Introduction to the “C” Variance Under NJ Zoning Law

There are two different approaches to take when applying for a “C” variance from your municipal zoning board.

NJ requires that you offer evidence (a/k/a proof) to justify the granting of variance relief.  The term “hardship” is a “huge” legal term to understand when seeking a “C” variance.  A “C” variance application means you will suffer a “hardship” if you are not granted a variance from the municipality’s zoning ordinance. This hardship is caused because of the unique physical or topographic features of the property.  Technically, hardship does not include the personal or financial hardship you will suffer if your variance is denied.

Proof of hardship can be shown by the:

  1. Narrowness, shallowness, or irregular shape and size of your property; or
  2. An exceptional topographic condition(s) found on your property; or
  3. Other unique conditions or physical features affecting your property

A good example to illustrate when a “C” variance is needed involves an applicant who cannot meet the setback requirements to build a structure (i.e., the addition to a home, commercial building, pool, storage shed, etc.) based on the fact that the lot he or she is seeking to build upon is triangular in shape, therefore no matter where he or she places the structure, it will be closer to his or her property line than permitted under the municipal ordinance. In this example, a property owner can apply for a C (1) variance based on the irregular (triangular) shape of the property.  By the way, the example listed above can include wanting to build a brand new home or commercial structure on an undersized piece of property.

Besides Proof of Hardship, You Must Overcome the “Negative Criteria”

There are an additional series of proofs that must be established by an applicant to allow a zoning board to grant a C (1) variance.  These additional proofs are known as the “negative criteria”.  Negative criteria involves showing (1) that the variance can be granted without causing a substantial detriment to the public good, and (2) that the granting of the variance will not substantially impair the intent and purpose(s) of the municipal zoning plan and ordinances.

An alternate approach to consider when your land does not qualify for a C (1) variance is to apply for what is known as a C (2) variance, also known as a “flexible C variance”. This type of variance application involves persuading the zoning board that granting the variance will actually benefit the community by improving local zoning and planning. In order to prove a C (2) variance, one must demonstrate that:

  1. The variance is needed for a specific piece of property;
  2. The proposed variance advances the purposes of the Municipal Land Use Law; and
  3. The benefits of granting a variance from the local zoning ordinance will substantially outweigh any detriment that may (will) result from approving the variance.

To satisfy the requirements of a C (2) variance, one must prove by clear and persuasive evidence that the need for the variance falls within one of the specific purposes listed in the municipal land use law.  The Municipal Land Use Law lists 15 separate benefits and objectives that all municipal zoning ordinances are required to address that relate (generally) to the public health, safety, appropriate population densities, desirable visual environments, etc.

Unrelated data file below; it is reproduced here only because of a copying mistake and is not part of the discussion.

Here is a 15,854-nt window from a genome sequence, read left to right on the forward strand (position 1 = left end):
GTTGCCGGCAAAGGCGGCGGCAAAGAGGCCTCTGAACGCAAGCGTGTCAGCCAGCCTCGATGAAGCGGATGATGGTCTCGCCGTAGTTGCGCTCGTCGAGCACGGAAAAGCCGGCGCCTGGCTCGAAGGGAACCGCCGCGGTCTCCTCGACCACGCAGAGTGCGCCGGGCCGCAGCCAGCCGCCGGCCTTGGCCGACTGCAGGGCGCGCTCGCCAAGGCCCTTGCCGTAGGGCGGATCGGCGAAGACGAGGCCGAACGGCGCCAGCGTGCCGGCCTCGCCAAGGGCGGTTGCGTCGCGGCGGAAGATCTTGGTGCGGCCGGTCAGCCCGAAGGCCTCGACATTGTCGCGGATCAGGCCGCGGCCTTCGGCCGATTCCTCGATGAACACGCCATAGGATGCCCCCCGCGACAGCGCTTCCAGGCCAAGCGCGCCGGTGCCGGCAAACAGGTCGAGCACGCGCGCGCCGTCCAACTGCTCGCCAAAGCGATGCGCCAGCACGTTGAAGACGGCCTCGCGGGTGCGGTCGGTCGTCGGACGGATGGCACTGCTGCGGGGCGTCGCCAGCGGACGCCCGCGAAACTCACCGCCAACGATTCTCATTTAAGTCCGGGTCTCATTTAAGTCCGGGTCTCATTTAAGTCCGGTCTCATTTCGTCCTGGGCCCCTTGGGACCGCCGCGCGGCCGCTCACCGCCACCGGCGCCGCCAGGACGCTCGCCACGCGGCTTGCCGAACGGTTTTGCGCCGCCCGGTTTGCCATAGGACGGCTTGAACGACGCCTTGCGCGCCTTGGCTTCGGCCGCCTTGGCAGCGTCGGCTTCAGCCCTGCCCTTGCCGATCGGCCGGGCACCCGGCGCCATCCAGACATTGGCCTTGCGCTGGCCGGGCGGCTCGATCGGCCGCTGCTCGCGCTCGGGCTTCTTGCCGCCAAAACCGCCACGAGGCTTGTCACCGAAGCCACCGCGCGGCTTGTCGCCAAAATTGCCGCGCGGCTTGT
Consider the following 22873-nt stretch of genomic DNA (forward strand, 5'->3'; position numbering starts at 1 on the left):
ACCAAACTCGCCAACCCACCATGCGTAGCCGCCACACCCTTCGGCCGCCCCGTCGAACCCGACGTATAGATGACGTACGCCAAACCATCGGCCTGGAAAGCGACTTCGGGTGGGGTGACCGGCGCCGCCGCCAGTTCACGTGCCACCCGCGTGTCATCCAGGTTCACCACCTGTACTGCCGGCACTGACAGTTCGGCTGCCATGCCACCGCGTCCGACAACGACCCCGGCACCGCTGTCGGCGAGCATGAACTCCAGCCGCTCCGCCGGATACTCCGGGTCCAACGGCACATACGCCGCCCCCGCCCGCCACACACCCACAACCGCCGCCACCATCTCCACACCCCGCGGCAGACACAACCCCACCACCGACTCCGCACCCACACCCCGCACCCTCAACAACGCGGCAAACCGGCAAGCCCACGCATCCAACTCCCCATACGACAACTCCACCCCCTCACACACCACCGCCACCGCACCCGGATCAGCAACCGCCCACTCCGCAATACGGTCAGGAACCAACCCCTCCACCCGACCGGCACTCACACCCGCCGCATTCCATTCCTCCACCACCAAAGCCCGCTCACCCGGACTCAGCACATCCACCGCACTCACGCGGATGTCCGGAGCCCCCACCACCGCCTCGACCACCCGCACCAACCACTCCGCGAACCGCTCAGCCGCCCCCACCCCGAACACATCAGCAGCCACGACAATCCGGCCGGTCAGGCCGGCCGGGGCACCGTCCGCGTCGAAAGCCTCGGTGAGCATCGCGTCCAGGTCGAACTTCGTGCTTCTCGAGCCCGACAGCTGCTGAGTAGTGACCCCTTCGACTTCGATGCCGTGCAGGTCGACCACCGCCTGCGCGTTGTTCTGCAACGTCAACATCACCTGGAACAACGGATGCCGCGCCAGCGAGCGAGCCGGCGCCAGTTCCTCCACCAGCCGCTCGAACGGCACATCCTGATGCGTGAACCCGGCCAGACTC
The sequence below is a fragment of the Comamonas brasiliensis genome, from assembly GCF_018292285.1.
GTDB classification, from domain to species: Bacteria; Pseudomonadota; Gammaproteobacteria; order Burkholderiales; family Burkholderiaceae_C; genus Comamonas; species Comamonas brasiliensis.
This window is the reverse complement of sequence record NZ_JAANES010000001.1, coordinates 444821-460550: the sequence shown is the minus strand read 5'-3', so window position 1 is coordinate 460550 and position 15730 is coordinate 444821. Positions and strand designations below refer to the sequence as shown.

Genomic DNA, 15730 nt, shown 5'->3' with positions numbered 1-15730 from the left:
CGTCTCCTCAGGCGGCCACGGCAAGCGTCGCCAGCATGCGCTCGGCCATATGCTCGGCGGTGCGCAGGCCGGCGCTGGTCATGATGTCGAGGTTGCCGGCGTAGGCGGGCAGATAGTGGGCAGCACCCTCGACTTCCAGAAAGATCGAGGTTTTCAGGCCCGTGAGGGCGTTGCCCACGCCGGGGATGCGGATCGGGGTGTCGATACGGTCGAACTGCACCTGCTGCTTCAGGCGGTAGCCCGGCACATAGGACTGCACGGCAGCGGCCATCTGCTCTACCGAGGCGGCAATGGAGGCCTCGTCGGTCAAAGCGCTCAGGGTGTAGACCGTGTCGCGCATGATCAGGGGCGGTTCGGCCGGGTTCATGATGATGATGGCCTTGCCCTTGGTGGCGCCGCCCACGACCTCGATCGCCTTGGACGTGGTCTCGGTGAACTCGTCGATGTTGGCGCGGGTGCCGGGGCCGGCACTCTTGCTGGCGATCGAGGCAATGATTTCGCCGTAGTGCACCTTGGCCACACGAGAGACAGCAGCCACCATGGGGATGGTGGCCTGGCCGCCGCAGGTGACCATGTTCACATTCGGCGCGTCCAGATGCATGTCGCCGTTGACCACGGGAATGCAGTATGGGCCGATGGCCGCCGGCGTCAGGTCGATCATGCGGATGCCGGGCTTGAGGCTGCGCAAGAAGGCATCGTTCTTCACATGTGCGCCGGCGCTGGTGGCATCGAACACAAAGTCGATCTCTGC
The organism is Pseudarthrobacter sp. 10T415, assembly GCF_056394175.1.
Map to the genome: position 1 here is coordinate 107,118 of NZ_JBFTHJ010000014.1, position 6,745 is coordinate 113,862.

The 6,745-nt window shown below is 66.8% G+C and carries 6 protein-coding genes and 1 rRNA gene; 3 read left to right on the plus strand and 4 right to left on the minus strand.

An example of a “flexible C variance” is when a small setback variance of several feet in a back yard is needed to allow a house (or addition) to be built in scale and harmony with the character of the neighborhood. Here the application will relate to a specific structure (the house in my example).  The proofs to be offered will address how approval of the application will maintain an appropriate population density (a goal of the Municipal Land Use Law), and how it fits into the character of the community. These benefits might (if clearly proven) substantially outweigh any detriment that a small setback variance would cause. The negative criteria is satisfied if the variance is shown not to cause substantial detriment to the neighborhood and does not substantially impair the intent and purpose of the municipal zoning plan.

You Need a Majority Vote of the Zoning Board for a “C” Variance

In order to be approved, all C variances require a majority vote by the local Zoning Board of Adjustment. Obtaining a majority vote and thus your C variance can be complex. Planning Boards and Zoning Boards will demand evidence pertaining to your property. If you are unfamiliar with what they are looking for, you are likely to have your variance application denied. An experienced New Jersey zoning and land use attorney will know what to show the Board in order to put you in the best possible position to obtain your C variance.

Fredrick P. Niemann Esq.

Fredrick P. Niemann, Esq. and the attorneys at Hanlon Niemann & Wright have over 100 years of collective experience in applying for variances before both Planning Boards and Zoning Boards. We have represented both applicants and objectors to applications. We have extensive knowledge of what a zoning board will be looking for when determining the approval/denial of a variance application and the specific legal criteria related to each.

If you need a (C) variance from your local Planning Board or Zoning Board, please do not hesitate to

Contact Fredrick P. Niemann immediately if you have any questions. He can be contacted at our toll-free number,

(855) 376-5291 or by email at and welcomes your inquiries.



Written by Fredrick P. Niemann, Esq. of Hanlon Niemann & Wright, a New Jersey Zoning Law Attorney